Researchers will start a new trial to see if specially-trained ‘COVID dogs’ could be able to detect coronavirus (COVID-19) in humans — even before any symptoms appear.
Dogs have an uncanny sense of smell. It’s not just goodies or cheese sandwiches that they can smell — their sense of smell is so refined that they can smell the odor of disease at the equivalent dilution of one teaspoon of sugar in 2 Olympic-sized swimming pools of water.
Now, a new British study will assess whether dogs can also detect COVID-19. Medical Detection Dogs, an organization known for research into canine olfactory diagnostics, will train dogs to detect the odor of disease with the aim of developing faster, more efficient and less invasive diagnostics.
They’re pretty confident about it too.
“We believe that dogs have the potential to detect the virus COVID–19. Medical Detection Dogs has always adopted a rigorous scientific approach to its work and the results of its work have been published in a number of peer-reviewed research papers. These results have further supported our shared belief that diseases have their own unique odour that dogs have the ability to detect.
In principle, we are sure that dogs have the potential to detect COVID-19.”
So far, not much is known about the possibility of doing this. Some respiratory viruses are known to cause changes in body odor, so Professor James Logan, lead researcher for the work, is hoping that this could also be the case with COVID-19.
“Our previous work has shown that malaria has a distinctive odour, and with Medical Detection Dogs, we successfully trained dogs to accurately detect malaria. This, combined with the knowledge that respiratory disease can change body odour, makes us hopeful that the dogs can also detect COVID-19,” says Logan.
The plan is to train the dogs to recognize the changes in odor produced by COVID-19, and then confirm the dogs’ diagnosis with a medical test. In the first stage, samples will be taken from people known to be infected with the virus, and after training, the dogs will move on to real-life tests. It’s the same approach that has been done with cancer and other types of conditions, except the whole process will be greatly accelerated.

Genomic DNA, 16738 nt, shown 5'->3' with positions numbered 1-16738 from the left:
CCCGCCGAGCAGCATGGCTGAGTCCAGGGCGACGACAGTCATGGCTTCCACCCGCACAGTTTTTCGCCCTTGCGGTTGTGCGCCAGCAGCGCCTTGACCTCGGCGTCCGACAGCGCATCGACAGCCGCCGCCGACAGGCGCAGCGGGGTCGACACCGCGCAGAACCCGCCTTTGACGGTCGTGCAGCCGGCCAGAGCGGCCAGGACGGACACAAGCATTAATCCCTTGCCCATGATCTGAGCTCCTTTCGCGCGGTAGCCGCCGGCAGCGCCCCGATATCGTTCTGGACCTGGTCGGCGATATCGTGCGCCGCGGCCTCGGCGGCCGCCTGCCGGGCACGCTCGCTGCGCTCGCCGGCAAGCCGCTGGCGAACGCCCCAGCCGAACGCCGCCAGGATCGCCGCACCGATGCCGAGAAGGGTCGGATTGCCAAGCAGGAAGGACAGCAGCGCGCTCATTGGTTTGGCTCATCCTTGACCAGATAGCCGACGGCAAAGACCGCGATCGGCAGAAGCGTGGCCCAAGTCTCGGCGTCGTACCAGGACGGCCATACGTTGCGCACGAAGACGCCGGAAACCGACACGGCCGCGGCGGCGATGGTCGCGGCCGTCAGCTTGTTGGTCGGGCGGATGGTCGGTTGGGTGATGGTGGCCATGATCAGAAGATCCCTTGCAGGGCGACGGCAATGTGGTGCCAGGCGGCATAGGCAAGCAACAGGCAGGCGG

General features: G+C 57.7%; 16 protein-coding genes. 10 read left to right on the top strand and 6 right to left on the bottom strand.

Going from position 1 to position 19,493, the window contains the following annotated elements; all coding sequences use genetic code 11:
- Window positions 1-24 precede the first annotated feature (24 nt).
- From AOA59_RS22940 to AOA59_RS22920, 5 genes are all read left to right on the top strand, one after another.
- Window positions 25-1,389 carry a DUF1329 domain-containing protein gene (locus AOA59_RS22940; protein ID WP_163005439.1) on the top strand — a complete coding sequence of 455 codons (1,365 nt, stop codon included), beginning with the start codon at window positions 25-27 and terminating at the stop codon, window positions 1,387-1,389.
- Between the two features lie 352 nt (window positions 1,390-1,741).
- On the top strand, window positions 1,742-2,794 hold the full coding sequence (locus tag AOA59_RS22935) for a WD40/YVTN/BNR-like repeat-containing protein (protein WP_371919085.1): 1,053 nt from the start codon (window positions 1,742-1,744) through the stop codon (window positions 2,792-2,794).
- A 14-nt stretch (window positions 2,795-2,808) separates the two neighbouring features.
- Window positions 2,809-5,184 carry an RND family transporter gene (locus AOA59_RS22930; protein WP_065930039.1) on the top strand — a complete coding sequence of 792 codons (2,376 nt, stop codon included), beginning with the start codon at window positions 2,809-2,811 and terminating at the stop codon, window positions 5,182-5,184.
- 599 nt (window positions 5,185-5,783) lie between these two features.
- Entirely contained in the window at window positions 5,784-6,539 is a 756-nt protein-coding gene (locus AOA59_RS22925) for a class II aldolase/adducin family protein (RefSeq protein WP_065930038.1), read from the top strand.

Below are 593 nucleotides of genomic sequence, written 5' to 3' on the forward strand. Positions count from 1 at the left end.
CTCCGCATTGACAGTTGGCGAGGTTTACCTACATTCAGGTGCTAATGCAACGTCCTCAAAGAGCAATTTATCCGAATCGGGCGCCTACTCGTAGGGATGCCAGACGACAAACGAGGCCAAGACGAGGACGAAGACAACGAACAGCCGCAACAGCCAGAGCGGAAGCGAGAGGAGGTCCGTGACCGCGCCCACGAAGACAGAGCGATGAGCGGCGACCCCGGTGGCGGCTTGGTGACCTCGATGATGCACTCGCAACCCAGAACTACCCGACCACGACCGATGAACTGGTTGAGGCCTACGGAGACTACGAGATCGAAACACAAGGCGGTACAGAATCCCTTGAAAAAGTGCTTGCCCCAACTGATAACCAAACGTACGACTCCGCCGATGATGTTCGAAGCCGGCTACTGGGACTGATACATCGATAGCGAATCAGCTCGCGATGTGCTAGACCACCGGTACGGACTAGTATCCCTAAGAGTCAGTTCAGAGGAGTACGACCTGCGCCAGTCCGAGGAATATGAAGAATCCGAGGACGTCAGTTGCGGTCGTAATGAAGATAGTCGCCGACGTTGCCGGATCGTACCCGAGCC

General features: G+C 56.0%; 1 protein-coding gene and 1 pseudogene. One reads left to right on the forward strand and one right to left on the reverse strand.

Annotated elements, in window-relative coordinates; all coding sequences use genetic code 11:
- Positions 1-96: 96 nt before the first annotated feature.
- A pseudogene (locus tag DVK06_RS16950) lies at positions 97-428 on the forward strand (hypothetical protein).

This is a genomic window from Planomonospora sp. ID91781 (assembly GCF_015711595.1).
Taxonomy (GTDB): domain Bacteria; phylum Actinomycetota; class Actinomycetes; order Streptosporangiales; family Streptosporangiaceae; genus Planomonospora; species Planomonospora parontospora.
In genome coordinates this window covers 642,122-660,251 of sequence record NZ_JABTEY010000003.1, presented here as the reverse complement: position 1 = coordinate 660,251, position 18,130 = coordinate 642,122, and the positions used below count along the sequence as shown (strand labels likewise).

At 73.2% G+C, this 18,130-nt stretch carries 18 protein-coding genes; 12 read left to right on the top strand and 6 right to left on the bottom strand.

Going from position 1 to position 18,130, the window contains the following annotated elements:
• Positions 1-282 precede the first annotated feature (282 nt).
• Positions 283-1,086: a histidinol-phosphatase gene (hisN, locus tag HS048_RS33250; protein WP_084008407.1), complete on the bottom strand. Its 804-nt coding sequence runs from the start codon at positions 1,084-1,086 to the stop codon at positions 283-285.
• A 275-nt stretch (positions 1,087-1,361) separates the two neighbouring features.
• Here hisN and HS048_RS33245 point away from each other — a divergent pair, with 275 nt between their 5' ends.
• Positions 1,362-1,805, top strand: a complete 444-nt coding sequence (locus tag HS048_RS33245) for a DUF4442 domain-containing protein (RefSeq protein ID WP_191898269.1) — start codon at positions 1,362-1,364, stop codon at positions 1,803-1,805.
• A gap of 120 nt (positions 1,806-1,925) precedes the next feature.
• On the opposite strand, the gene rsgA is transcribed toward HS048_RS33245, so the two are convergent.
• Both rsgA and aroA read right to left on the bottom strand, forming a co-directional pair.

According to the researchers, they hope to have the first results within 8-10 weeks — and we’re already 2 weeks into the trial. The basic training with the dogs has started.
The initial phase will see six bio-detection dogs, and if everything goes right, a new set of dogs will be trained afterward.
If the research is successful, COVID-19 detection dogs could be used in public places such as airports or restaurants, helping prevent a second wave of infections. The team estimates that every dog can screen approximately 250 people per hour.
Dr. Claire Guest, co-founder and CEO of Medical Detection Dogs, said:
“We have already demonstrated our expertise in canine disease detection by successfully training dogs to detect diseases like cancer, Parkinson’s and malaria, and we apply that same science to train life-saving Medical Alert Assistance Dogs to detect odour changes in individuals caused by their health condition.”
The welfare of the dogs is also prioritized. The dogs will only be trained with non-infectious samples and will not need to make contact with individuals for screening. The dogs won’t touch individuals and will only sniff the air around them. The dogs are only be permitted to be touched by the handler, and there is only a very low risk of spread of the virus from the dog to their handler. According to the described methodology, dogs can’t pass on the virus or pick it up themselves.
“We take the welfare of our Medical Detection Dogs extremely seriously,” writes the organization. “From the moment they come to us as puppies we ensure the highest standards of care for our dogs. We have a strict no kennel policy and all our dogs live in the homes of our staff or fantastic local volunteers where they are loved and cared for as part of the family.”
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